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Ghee  This thread currently has 3,742 views. Print Print Thread
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LindaB
Saturday, June 11, 2011, 2:06pm Report to Moderator Report to Moderator
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Quoted from 14442
I did a liver cleanse years ago, may have to consider again since going off the pill.


Sahara what did you notice after the cleanse, were things markedly better? And which cleanse did you use?
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brinyskysail
Saturday, June 11, 2011, 2:29pm Report to Moderator Report to Moderator

explorer~FM~lactose, soy, grain free
Ee Dan
Posts: 1,229
Gender: Female
Location: Bedford, PA
Age: 26
Quoted from 14428
I'm so sorry Brinyskysail...I did miss that, seemed like there was a K in there to me and I just shortened it... So can I call you briny.... just kidding...

You can call me anything   It seems like everyone I know has their own nickname for me - I'm surprised I haven't developed multiple personalities

Quoted Text
I had no rice or rice cakes   yesterday and am already much better...no more rice...might try quinoa in a few weeks, gonna give my stomach a rest.

I'm glad you're feeling better.  Sorry that you can't eat rice though   Good idea to give your system a break.  The better you feel when you try quinoa, the better you'll be able to tell how your body reacts to it.  Hopefully you keep feeling better and better!


There is a good in every bad  
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LindaB
Saturday, June 11, 2011, 3:13pm Report to Moderator Report to Moderator
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Quoted from Possum

My reactions to fruit & grains can range from constipation, skin bumps, (usually both) or at most, slightly less formed stools, but rarely your typical gut reaction of diarrhea...so imo I would say that frucmal couldn't be ruled out as different ppl have different reactions...



Thanks Possum, I'm going to do some research on Fructmal. One more thing to add to the fire... lets hope not...

Quoted Text
[/quote]You can call me anything   It seems like everyone I know has their own nickname for me - I'm surprised I haven't developed multiple personalities[quote]
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LindaB
Saturday, June 11, 2011, 3:14pm Report to Moderator Report to Moderator
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Quoted from Victoria
You might try making your own ghee and being sure to simmer it long enough that all the sediment on the bottom of the pot turns golden brown, sort of the color of beer or honey.  Then strain through a very fine mesh stainless steel strainer.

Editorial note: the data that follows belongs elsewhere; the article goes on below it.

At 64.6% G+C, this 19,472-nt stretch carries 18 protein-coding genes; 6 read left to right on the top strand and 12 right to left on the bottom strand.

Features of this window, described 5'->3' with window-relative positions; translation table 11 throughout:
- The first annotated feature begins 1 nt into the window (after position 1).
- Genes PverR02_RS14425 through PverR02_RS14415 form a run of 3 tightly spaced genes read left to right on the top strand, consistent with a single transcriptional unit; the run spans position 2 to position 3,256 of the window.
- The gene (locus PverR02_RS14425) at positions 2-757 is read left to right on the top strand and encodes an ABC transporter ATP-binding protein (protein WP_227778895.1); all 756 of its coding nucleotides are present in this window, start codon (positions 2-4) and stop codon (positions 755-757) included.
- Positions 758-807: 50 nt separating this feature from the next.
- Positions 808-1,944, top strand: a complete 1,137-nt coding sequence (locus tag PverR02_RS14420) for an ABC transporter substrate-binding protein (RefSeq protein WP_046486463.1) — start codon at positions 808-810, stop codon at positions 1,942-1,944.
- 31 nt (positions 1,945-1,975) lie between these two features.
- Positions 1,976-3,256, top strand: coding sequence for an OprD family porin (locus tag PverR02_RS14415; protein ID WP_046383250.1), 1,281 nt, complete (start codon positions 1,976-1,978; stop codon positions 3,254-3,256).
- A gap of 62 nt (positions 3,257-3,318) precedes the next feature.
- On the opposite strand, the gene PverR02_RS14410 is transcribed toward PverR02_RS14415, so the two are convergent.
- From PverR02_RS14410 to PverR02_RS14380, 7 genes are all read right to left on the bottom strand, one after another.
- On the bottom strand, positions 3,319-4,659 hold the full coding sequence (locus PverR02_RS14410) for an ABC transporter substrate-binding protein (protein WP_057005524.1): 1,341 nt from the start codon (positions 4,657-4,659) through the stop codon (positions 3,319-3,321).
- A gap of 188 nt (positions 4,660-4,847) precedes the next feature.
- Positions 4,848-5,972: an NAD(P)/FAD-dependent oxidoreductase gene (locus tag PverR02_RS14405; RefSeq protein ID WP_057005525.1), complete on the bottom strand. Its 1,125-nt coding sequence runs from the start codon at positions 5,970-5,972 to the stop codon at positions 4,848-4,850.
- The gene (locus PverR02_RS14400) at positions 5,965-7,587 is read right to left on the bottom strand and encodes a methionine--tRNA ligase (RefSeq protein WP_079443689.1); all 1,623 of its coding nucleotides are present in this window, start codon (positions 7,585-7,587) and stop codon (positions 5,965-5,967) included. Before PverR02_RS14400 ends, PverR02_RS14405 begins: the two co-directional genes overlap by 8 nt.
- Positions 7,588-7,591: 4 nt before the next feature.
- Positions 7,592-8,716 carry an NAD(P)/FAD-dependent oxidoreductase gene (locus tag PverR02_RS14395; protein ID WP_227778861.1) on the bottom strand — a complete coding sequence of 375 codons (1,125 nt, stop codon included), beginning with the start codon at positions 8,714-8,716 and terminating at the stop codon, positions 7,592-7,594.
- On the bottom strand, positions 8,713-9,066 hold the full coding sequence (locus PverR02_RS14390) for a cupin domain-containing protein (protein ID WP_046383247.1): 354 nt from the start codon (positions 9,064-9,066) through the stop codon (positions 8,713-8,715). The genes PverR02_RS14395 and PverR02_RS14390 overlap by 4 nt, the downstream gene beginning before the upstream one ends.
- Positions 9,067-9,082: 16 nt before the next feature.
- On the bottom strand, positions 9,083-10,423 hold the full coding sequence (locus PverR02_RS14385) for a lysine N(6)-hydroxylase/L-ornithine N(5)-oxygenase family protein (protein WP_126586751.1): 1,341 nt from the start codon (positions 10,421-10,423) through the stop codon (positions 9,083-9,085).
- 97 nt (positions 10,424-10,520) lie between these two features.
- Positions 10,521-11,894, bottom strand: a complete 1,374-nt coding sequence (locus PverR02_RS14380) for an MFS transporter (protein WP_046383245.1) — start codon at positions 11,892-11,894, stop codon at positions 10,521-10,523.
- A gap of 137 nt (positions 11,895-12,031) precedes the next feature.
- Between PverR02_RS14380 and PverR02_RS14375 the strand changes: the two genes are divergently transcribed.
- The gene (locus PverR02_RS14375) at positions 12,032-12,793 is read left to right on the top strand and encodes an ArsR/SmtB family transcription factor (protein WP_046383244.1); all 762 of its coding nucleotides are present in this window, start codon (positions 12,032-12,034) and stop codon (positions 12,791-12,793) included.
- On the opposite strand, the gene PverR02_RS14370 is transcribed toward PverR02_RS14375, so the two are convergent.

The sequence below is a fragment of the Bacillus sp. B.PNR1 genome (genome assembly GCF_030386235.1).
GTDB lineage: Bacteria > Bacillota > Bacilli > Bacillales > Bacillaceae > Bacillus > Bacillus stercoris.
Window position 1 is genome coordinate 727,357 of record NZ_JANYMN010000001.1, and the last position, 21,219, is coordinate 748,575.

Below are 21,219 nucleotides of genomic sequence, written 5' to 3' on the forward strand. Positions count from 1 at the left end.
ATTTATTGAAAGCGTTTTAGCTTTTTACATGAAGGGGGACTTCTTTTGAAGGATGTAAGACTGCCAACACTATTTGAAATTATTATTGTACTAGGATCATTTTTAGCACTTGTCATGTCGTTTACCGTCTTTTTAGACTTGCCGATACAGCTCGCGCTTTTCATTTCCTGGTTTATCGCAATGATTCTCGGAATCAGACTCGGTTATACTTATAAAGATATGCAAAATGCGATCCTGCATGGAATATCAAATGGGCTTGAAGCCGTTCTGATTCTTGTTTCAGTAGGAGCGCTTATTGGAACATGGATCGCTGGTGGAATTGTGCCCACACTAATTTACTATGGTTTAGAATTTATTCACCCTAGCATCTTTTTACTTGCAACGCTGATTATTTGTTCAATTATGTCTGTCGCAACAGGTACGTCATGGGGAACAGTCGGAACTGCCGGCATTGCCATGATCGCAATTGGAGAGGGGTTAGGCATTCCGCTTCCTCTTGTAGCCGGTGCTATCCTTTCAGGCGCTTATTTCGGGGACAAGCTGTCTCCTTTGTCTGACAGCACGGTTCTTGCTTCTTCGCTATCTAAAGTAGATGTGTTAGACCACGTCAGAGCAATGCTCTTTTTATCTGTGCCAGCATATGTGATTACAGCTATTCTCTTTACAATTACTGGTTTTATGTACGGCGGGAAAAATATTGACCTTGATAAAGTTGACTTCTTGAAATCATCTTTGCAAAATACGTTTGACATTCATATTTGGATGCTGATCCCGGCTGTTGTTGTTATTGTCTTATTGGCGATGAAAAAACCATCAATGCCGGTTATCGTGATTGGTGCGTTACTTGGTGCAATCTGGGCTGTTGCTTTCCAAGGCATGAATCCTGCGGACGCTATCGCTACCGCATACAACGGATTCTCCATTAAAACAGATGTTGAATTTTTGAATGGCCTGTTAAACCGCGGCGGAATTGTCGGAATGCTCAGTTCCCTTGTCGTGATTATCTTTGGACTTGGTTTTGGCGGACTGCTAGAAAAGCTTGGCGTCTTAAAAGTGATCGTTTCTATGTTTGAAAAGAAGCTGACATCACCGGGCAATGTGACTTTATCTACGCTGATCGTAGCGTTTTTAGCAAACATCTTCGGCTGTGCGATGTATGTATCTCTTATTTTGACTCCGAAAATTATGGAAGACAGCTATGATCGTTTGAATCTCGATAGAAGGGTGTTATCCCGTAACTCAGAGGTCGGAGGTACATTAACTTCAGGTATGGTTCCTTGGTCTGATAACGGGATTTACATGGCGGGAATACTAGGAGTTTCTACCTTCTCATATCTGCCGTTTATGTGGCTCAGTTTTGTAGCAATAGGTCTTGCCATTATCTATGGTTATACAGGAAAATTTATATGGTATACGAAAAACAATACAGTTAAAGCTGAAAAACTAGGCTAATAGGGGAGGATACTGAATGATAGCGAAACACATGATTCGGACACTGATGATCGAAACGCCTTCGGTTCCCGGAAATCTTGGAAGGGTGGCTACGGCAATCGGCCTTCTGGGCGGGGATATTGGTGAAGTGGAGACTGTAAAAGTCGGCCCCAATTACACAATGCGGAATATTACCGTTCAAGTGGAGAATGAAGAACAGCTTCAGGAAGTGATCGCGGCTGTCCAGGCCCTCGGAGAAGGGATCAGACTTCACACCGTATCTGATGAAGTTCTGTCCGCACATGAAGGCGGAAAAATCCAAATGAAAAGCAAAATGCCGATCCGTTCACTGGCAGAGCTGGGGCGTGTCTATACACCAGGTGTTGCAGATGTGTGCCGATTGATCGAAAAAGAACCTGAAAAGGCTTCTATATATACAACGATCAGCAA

I'm gonna try that Victoria...thanks  
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Victoria
Saturday, June 11, 2011, 7:17pm Report to Moderator Report to Moderator

Swami Nomad 56%
Sun Beh Nim
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Quoted from 14428


I'm gonna try that Victoria...thanks  


The sediment on the bottom is the milk solids.  If ghee is not cooked long enough, you may end up consuming more than just pure butter oil.  I like to keep my heat very low simmer so that I can cook it for a long time - 15 minutes to 45 minutes, depending on the brand of butter and what kind of mood my stove is in . If the heat is too high, the sediment can burn before all the milk solids are separated out.



Normal day, let me be aware of the treasure you are.
Let me not pass you by in quest
of some rare and perfect tomorrow.
~Mary Jean Irion
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LindaB
Saturday, June 11, 2011, 8:11pm Report to Moderator Report to Moderator
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Quoted from Victoria


The sediment on the bottom is the milk solids.  If ghee is not cooked long enough, you may end up consuming more than just pure butter oil.  I like to keep my heat very low simmer so that I can cook it for a long time - 15 minutes to 45 minutes, depending on the brand of butter and what kind of mood my stove is in . If the heat is too high, the sediment can burn before all the milk solids are separated out.


OMGosh, I just finished making some and I'm totally wiped out. It took at least 2 hours... I say at least...haha. I admit I was scared after reading somewhere that someone burned it by turning their back for a minute and I wasn't sure what the splattering would be like, and what temperature to use. I used frozen butter too not sure that was a good idea? Organic Valley salted, that might have been a problem too, next time I'll be sure to get the unsalted.

Anyway it's in a jar on the counter, smelling oh so good... I didn't have a fine mesh stainless steel filter so after filtering through a coffee filter twice I found a gold mesh coffee filter and used that for the third time so I think it's well filtered. It's an amber color, smells sweet almost like caramel. I hope that's good. The solids got very brown before I was finished but I don't think it burned...now here's the thing. It kept sizzling and popping...sometimes I wondered if that was boiling but if that were the case it would have been more uniform throughout the pan and it was more in certain areas.